The night before our final night on the North Island we checked in to a hostel just outside Wellington. Again we had intended to camp but the weather put paid to that idea. Not before we had driven 15kms up a dirt track into a national park though. The u-turn and return was a little hair raising in the rain.
The hostel was unusual. I’ve been to a retirement home before and this hostel felt a little similar. It also had a huge dog which terrorised Claire. The other residents all seemed to be rather mature which was surreal as we have become used to being the oldest residents. One woman stalked the place trying to find out who was using the washing machine and then later joined us on the sofa where she made strange inappropriate “comedy” comments about the approaching Cyclone in Australia.
The next morning we were woken by the dog and made our way to Wellington and our next Hostel…Wellywood. Which turned out to be a huge surreal sleepery full of New Zealand Rugby 7’s fans. The kitchen and lounge alone was bigger than most hostels we have stayed in.
Wellington itself is a fantastic City. It is the capital city of New Zealand but it is much smaller and more easy going than Auckland. We spent a lovely day exploring on foot. I got to visit the New Zealand Cricket Ground and tour the museum. Strangely the museum included a tribute to Don Bradman (the greatest sportsman ever)…who was Australian. Claire sat outside in the stands waiting, so to make it up to her we rode the cable car up to the botanical gardens.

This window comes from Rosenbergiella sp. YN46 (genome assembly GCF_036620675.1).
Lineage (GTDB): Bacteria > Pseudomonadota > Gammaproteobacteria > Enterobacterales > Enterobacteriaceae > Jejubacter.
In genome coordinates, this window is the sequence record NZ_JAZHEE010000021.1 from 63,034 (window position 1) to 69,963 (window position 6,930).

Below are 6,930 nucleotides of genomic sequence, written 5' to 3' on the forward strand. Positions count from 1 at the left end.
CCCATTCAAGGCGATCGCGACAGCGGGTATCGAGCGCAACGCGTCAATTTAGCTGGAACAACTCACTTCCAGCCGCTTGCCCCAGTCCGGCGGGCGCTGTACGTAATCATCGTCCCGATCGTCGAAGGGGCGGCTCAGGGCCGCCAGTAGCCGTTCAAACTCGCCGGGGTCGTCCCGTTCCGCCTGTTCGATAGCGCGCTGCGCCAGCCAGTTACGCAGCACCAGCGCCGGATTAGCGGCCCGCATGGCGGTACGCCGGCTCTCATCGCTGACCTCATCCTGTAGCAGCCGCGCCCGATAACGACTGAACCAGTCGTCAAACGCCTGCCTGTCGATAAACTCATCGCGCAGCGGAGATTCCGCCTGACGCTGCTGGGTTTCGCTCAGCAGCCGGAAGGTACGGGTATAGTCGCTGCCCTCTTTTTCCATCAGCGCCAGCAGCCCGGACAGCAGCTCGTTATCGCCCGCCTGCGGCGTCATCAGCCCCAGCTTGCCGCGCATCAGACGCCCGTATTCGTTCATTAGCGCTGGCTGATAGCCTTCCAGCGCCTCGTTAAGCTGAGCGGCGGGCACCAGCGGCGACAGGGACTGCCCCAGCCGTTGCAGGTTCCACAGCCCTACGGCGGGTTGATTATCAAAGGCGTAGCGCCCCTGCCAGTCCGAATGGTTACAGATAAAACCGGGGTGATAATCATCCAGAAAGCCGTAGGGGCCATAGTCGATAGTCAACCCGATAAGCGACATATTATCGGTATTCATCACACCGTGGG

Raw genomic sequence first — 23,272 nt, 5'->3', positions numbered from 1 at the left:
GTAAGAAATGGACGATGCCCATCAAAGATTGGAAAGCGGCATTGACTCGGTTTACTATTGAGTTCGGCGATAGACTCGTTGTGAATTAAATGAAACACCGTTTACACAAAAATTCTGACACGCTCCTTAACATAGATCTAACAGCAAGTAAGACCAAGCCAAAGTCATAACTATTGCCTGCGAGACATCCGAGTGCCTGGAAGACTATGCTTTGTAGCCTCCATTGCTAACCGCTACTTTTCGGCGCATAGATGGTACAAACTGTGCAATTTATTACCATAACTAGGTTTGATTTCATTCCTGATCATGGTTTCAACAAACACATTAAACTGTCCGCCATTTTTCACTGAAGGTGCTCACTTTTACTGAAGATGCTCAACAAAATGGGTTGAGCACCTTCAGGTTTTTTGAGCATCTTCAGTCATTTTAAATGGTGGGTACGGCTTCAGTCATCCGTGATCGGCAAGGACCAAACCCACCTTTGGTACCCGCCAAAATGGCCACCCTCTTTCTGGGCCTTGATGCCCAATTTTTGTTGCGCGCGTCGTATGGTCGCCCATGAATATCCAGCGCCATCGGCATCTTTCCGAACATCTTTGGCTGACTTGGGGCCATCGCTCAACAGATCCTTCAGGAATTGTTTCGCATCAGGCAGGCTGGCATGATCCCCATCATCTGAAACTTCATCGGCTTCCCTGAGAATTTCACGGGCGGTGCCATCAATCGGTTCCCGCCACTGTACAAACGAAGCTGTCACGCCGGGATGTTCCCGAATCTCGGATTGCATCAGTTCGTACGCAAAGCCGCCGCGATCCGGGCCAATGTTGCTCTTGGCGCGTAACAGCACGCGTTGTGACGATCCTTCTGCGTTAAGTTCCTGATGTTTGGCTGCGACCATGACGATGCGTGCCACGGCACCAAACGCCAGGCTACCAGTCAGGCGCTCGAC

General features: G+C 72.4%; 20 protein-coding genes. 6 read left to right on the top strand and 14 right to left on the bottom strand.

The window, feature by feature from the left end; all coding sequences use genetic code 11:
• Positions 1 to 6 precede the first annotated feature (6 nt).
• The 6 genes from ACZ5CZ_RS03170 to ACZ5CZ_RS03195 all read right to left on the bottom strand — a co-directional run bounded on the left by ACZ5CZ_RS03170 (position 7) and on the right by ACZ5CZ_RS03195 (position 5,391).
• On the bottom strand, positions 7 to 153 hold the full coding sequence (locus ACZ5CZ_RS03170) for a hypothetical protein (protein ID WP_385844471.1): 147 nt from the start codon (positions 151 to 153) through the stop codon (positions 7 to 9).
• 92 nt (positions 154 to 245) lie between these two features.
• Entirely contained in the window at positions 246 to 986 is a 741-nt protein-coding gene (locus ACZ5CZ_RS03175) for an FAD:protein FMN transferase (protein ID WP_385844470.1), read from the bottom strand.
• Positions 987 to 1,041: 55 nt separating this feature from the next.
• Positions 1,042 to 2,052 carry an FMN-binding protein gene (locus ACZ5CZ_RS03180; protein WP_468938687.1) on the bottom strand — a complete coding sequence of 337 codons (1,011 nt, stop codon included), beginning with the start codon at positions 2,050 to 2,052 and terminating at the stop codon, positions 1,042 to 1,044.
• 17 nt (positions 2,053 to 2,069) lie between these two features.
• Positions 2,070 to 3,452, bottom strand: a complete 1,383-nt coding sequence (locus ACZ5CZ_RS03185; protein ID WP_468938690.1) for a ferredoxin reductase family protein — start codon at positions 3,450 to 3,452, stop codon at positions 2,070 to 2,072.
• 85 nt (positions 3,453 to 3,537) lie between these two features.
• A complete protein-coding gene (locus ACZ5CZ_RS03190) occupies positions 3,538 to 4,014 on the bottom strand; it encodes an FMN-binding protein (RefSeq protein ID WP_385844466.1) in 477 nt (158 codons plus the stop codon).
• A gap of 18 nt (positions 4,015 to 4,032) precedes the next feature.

In the evening we eventually got some decent Malaysian food. Finding proper Malaysian food in Malaysia was a real problem despite the tips from Jon. It was nice to eventually find it, albeit in New Zealand and at 10 times the price.
Claire tells me that the rugby fans didn’t pipe down all night but having perfected the use of ear plugs I slept like a baby.
Sadly the photographs of this day (including me standing on the fine green turf at the cricket ground) are stuck on our camera as I didn’t pack the cable to get them off.
In the morning we made our way to the ferry terminal. The crossing was uneventful at first (no chunder, no crashing waves) but once we reached the South Island the views were awe inspiring. To reach Picton the ferry had to make its way through Marlborough Sound.
(The Ferry – a British Ship previously used for channel crossing to France and back)
(Picton from the hills above)